Identify the function


New member
Oct 27, 2010
Identify the function in which y varies directly with x.






Staff member
Apr 12, 2005
Didn't we just do this one?

This is why we write definitions. Apply one definition to many problems. You do not need a new plan for each problem.


Super Moderator
Staff member
Oct 6, 2005

The cost of your salad at the cafeteria VARIES DIRECTLY with the weight of your salad.

This relationship can be recognized from its "pattern".

C = k * w

C varies directly as w.

I'll give you an in-depth explanation, by detailing the salad-bar example. You need to read now. I'll be repeating key concepts.

First, let's define the three symbols above: C, k, and w.

The symbol C represents the salad's cost (the value of C is some amount of money that VARIES from one customer to another).

The symbol w represents the salad's weight (the value of w is some number of ounces that VARIES from one customer to another).

The symbols C and w are called "variables".

The symbol k is called "the constant of variation", and its value never changes because it IS a constant.

The constant in a direct variation must be a positive or negative Real number; it cannot be zero because C = 0*w means Cost = $0 (all salads are free), since there is no relationship with w at all in the equation C = 0.

In this example, the constant of the direct variation between C and w is the price-per-pound at this particular salad bar. Let's say that we live in the year 2016 and k = $7.45/oz. I'll use this price as k for calculating some related values of w and C in the blue list below.

So, this direct variation gives us a formula for calculating each salad's price. That's why we use symbols; the formula needs to be programmed into the computer that receives the weight (w) from the scale and generates the cost (C) on the display for all to see.

Cost = PricePerOunce * Weight

C = k * w

Direct variation always whittles down to this basic form.

One variable is the product of another variable times a constant.

The reason we call this relationship a "direct variation" is because C goes up when w goes up, and C goes down when w goes down.

In other words, when the salads get heavier, they cost more.

When w goes down (the salads weigh less), then C varies the same way (the salad's cost goes down).

We can see this by looking at a list of values for w and the corresponding values of C that result.

0.5 oz cost is $3.73

0.8 oz cost is $5.96

1.1 oz cost is $8.20

1.6 oz cost is $11.92

2.4 oz cost is $17.88

This is only one example of direct variation.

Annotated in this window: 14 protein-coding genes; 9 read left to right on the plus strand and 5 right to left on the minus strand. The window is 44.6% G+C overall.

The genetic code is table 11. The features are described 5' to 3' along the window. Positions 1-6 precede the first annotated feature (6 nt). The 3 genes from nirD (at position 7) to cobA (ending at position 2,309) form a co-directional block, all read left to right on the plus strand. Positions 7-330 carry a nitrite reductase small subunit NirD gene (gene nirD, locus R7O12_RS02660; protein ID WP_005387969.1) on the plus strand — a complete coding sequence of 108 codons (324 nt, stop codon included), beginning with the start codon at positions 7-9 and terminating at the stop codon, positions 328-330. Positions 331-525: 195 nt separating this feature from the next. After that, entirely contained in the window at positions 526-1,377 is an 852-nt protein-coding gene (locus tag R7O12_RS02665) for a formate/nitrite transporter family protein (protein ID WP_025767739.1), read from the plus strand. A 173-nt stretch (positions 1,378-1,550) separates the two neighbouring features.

The direct-variation relationship always takes the same form:

y = k * x

Where y is a variable that represents something that varies the same way as x varies. x is also a variable. Changing x causes y to change directly -- if x goes up, so does y; if x goes down, so does y.

k is the constant of variation; it can be any Real number except zero.

One last note: the symbols C, y, k, w, and x are just names. The English alphabet provides 26 symbols in lower case and 26 symbols in upper case, to use for names. That's not enough symbols, so we use letters from other alphabets sometimes, too.

It matters not which names are used, in word problems. What MATTERS is that you pay attention to the difference between variables and constants, that you pay attention to any definitions given for their symbols (names), and learn to remember patterns that keep coming up over and over.

There are hundreds of billions of direct variations taking place on this planet every second. You'll be dealing with direct variation a lot.

Remember the pattern:

y = C * x

That's all the "teaching" I care to do, tonight, but I left room for some unsolicited opinion.

Is there something wrong with your textbook ?

You've been posting some basic exercises, including this thread.

Free Math Help bulletin boards are "staffed" by volunteers, and do not comprise an on-line classroom.

When you ask for help at this site in the future, please share with us the parts of your textbook that you do not understand, or explain what you're thinking, or show whatever work you've tried.

We need input, from posters here.

More information can be found in the post titled, "Read Before Posting".

Cheers ~ Mark